REVIEW: THREE STORY HOUSE, BY COURTNEY MILLER SANTO

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The three girls met in 1993, at Silver Beach, Massachusetts. Lizzie Linwood, as the only child of an only child, was improbably now related to these two girls because of her mother’s marriage to Jim when she was seven years old.

They formed a unique connection, these three unexpected cousins, all born during the same month and year. Elyse and Isobel were full of questions for Lizzie, about her life and her dad. But Lizzie, who had lived only with her mother and grandmother in her Grandmother Mellie’s house in Memphis, had no knowledge of her father. Not his name, who he was, or what had happened to him. This fact of her life would haunt her.

Fast forward to November 2011, in Los Angeles, where Lizzie and Isobel have been living in their adulthood, and to a phone call that will take the two of them, joined also by Elyse, back to Memphis and a crumbling, condemned house. The three story house that had been home to Lizzie, and which needed major repairs, rested on a hill overlooking the Mississippi River, and would take them out of their real lives during its restoration. During the process, the house would come to symbolize all of their own failings. Struggling to overcome the challenges they will each discover truths about themselves and what they must do next.

Isobel had starred in a TV show in childhood, and now seeks to find her place in the industry via a reality show during the restoration. Elyse is trying to overcome her obsession with her old lover who is now going to marry her sister. And Lizzie, an athlete, is recovering from her third knee surgery, and wondering if she can ever play soccer again.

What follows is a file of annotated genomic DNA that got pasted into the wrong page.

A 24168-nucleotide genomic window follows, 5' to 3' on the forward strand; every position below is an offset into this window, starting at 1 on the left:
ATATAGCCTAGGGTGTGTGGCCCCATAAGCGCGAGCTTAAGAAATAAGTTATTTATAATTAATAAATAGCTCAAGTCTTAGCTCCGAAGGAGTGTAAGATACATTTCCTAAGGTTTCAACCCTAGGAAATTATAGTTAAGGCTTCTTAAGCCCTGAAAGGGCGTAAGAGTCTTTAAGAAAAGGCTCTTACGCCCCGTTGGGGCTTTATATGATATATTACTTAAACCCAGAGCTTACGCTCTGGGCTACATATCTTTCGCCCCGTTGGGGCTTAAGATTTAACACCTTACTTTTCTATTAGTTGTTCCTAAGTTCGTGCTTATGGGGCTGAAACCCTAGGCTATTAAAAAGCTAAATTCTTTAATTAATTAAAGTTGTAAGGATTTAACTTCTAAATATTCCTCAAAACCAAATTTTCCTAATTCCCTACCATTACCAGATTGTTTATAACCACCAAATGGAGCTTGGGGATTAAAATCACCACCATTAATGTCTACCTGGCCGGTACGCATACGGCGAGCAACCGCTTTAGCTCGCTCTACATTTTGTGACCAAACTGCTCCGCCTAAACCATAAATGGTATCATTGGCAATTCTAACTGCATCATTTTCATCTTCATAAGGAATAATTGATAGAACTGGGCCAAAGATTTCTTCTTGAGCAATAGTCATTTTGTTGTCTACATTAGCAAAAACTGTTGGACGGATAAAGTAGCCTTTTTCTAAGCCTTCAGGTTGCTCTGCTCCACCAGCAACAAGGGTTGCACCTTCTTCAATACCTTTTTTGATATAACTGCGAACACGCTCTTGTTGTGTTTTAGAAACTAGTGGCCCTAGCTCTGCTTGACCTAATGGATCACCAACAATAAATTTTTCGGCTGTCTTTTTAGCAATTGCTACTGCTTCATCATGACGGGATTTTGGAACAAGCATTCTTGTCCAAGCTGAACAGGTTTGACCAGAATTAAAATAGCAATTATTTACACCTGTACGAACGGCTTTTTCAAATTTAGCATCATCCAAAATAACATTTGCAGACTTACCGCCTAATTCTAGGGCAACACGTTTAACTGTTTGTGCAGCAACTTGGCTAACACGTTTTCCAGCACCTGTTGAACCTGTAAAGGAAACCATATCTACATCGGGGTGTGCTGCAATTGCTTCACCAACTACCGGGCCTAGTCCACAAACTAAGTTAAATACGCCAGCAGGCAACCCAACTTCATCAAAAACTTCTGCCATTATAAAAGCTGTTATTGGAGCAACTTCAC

Three Story House took place mostly in Memphis during the restoration, but also flipped back and forth in time, revealing significant moments in the lives of the women, now almost thirty.

Divided into three sections, the story focused on each young woman, and I found parts of it fascinating. Within the walls of the old house were clues that could be sorted and assembled to point to some of the answers.

Strange and somewhat disconnected characters filled out the canvas, all having something to do with the past, or with the restoration. While the story dragged for me at times, in the end, there was a satisfactory resolution for each of them, in a sense; however, the revelations felt a little like a balloon that has gone flat. A lot of furor over nothing much. 3.5 stars.

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10 thoughts on “REVIEW: THREE STORY HOUSE, BY COURTNEY MILLER SANTO

    • You are right, Katherine; I don’t do audio, but I can imagine it would work out better. I kept setting the book aside, and yes, I was distracted this week, but I wasn’t overjoyed to come back to it. Thanks for stopping by.

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